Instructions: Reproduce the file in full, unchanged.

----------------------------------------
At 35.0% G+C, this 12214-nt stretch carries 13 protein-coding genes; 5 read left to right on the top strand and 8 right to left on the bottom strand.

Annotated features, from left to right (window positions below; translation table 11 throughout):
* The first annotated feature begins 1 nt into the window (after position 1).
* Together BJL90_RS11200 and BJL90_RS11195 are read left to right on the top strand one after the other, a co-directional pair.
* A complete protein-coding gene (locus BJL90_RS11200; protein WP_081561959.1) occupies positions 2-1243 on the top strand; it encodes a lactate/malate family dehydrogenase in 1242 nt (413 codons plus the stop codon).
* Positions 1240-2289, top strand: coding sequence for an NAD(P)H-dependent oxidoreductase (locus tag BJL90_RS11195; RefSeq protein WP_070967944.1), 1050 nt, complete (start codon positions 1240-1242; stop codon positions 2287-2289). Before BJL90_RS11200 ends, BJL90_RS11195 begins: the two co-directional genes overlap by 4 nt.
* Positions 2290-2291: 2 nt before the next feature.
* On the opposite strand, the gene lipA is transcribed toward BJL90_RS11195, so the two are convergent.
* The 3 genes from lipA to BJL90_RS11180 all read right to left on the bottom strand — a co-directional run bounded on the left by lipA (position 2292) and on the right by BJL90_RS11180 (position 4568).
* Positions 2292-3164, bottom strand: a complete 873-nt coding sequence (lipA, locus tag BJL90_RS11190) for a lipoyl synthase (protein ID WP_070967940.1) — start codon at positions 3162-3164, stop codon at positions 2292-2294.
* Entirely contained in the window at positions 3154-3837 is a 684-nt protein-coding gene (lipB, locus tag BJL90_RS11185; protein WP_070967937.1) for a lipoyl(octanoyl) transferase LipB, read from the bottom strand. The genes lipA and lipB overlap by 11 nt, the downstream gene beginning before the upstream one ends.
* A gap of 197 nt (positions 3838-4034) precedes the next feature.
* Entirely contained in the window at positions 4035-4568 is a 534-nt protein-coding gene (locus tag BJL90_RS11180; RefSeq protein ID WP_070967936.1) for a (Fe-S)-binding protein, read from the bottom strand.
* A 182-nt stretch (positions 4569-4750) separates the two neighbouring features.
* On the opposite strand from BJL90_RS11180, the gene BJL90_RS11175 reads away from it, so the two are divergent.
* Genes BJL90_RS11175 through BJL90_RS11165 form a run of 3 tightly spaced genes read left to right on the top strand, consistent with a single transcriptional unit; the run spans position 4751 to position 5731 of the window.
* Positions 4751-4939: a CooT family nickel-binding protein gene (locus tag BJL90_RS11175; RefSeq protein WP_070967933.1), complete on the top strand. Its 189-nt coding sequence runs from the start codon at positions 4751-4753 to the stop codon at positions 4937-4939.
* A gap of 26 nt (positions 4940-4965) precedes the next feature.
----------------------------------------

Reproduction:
At 35.0% G+C, this 12214-nt stretch carries 13 protein-coding genes; 5 read left to right on the top strand and 8 right to left on the bottom strand.

Annotated features, from left to right (window positions below; translation table 11 throughout):
* The first annotated feature begins 1 nt into the window (after position 1).
* Together BJL90_RS11200 and BJL90_RS11195 are read left to right on the top strand one after the other, a co-directional pair.
* A complete protein-coding gene (locus BJL90_RS11200; protein WP_081561959.1) occupies positions 2-1243 on the top strand; it encodes a lactate/malate family dehydrogenase in 1242 nt (413 codons plus the stop codon).
* Positions 1240-2289, top strand: coding sequence for an NAD(P)H-dependent oxidoreductase (locus tag BJL90_RS11195; RefSeq protein WP_070967944.1), 1050 nt, complete (start codon positions 1240-1242; stop codon positions 2287-2289). Before BJL90_RS11200 ends, BJL90_RS11195 begins: the two co-directional genes overlap by 4 nt.
* Positions 2290-2291: 2 nt before the next feature.
* On the opposite strand, the gene lipA is transcribed toward BJL90_RS11195, so the two are convergent.
* The 3 genes from lipA to BJL90_RS11180 all read right to left on the bottom strand — a co-directional run bounded on the left by lipA (position 2292) and on the right by BJL90_RS11180 (position 4568).
* Positions 2292-3164, bottom strand: a complete 873-nt coding sequence (lipA, locus tag BJL90_RS11190) for a lipoyl synthase (protein ID WP_070967940.1) — start codon at positions 3162-3164, stop codon at positions 2292-2294.
* Entirely contained in the window at positions 3154-3837 is a 684-nt protein-coding gene (lipB, locus tag BJL90_RS11185; protein WP_070967937.1) for a lipoyl(octanoyl) transferase LipB, read from the bottom strand. The genes lipA and lipB overlap by 11 nt, the downstream gene beginning before the upstream one ends.
* A gap of 197 nt (positions 3838-4034) precedes the next feature.
* Entirely contained in the window at positions 4035-4568 is a 534-nt protein-coding gene (locus tag BJL90_RS11180; RefSeq protein ID WP_070967936.1) for a (Fe-S)-binding protein, read from the bottom strand.
* A 182-nt stretch (positions 4569-4750) separates the two neighbouring features.
* On the opposite strand from BJL90_RS11180, the gene BJL90_RS11175 reads away from it, so the two are divergent.
* Genes BJL90_RS11175 through BJL90_RS11165 form a run of 3 tightly spaced genes read left to right on the top strand, consistent with a single transcriptional unit; the run spans position 4751 to position 5731 of the window.
* Positions 4751-4939: a CooT family nickel-binding protein gene (locus tag BJL90_RS11175; RefSeq protein WP_070967933.1), complete on the top strand. Its 189-nt coding sequence runs from the start codon at positions 4751-4753 to the stop codon at positions 4937-4939.
* A gap of 26 nt (positions 4940-4965) precedes the next feature.